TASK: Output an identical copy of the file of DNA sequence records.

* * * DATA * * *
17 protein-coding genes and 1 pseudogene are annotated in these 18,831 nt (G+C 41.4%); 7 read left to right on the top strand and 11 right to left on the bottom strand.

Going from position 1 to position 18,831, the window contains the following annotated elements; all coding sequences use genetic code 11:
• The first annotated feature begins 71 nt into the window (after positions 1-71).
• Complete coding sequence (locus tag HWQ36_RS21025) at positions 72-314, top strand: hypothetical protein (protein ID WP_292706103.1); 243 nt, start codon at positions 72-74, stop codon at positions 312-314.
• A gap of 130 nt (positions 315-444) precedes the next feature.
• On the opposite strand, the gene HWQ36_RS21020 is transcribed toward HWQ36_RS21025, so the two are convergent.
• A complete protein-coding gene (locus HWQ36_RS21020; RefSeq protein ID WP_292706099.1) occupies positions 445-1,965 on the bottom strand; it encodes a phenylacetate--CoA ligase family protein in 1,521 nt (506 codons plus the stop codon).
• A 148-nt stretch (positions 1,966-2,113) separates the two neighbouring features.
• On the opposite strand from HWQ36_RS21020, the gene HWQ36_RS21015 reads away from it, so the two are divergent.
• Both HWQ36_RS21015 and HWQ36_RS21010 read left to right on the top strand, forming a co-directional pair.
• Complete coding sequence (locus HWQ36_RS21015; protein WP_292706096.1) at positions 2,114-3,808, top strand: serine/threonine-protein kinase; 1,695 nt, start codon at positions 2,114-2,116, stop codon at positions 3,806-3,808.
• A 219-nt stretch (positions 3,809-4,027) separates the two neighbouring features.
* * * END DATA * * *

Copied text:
17 protein-coding genes and 1 pseudogene are annotated in these 18,831 nt (G+C 41.4%); 7 read left to right on the top strand and 11 right to left on the bottom strand.

Going from position 1 to position 18,831, the window contains the following annotated elements; all coding sequences use genetic code 11:
• The first annotated feature begins 71 nt into the window (after positions 1-71).
• Complete coding sequence (locus tag HWQ36_RS21025) at positions 72-314, top strand: hypothetical protein (protein ID WP_292706103.1); 243 nt, start codon at positions 72-74, stop codon at positions 312-314.
• A gap of 130 nt (positions 315-444) precedes the next feature.
• On the opposite strand, the gene HWQ36_RS21020 is transcribed toward HWQ36_RS21025, so the two are convergent.
• A complete protein-coding gene (locus HWQ36_RS21020; RefSeq protein ID WP_292706099.1) occupies positions 445-1,965 on the bottom strand; it encodes a phenylacetate--CoA ligase family protein in 1,521 nt (506 codons plus the stop codon).
• A 148-nt stretch (positions 1,966-2,113) separates the two neighbouring features.
• On the opposite strand from HWQ36_RS21020, the gene HWQ36_RS21015 reads away from it, so the two are divergent.
• Both HWQ36_RS21015 and HWQ36_RS21010 read left to right on the top strand, forming a co-directional pair.
• Complete coding sequence (locus HWQ36_RS21015; protein WP_292706096.1) at positions 2,114-3,808, top strand: serine/threonine-protein kinase; 1,695 nt, start codon at positions 2,114-2,116, stop codon at positions 3,806-3,808.
• A 219-nt stretch (positions 3,809-4,027) separates the two neighbouring features.